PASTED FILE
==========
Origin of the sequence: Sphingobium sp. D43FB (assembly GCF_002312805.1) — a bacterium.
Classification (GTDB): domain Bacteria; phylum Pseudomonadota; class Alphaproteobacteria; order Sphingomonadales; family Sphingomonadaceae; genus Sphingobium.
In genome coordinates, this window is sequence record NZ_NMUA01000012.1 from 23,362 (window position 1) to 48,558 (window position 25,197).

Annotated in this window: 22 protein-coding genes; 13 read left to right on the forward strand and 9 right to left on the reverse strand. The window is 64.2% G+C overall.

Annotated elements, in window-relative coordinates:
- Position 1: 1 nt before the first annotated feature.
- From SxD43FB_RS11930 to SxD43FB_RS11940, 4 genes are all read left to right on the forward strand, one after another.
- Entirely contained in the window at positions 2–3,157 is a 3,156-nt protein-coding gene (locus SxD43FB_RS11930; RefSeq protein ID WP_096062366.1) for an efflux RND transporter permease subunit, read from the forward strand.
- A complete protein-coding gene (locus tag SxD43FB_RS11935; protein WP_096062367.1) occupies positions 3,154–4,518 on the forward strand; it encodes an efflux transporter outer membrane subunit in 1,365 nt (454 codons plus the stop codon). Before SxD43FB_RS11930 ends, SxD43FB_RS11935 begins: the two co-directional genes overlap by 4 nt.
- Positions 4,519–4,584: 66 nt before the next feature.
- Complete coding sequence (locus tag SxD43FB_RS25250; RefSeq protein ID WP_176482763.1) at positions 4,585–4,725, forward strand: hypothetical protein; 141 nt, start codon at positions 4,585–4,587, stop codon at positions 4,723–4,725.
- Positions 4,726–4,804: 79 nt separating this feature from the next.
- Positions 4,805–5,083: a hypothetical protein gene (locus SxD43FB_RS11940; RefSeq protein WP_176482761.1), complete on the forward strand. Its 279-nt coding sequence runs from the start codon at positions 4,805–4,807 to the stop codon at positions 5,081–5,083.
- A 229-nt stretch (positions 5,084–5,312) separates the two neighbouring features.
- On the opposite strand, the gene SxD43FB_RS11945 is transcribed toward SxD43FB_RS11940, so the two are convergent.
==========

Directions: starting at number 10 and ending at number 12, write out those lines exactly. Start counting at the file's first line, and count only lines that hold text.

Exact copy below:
- Positions 4,519–4,584: 66 nt before the next feature.
- Complete coding sequence (locus tag SxD43FB_RS25250; RefSeq protein ID WP_176482763.1) at positions 4,585–4,725, forward strand: hypothetical protein; 141 nt, start codon at positions 4,585–4,587, stop codon at positions 4,723–4,725.
- Positions 4,726–4,804: 79 nt separating this feature from the next.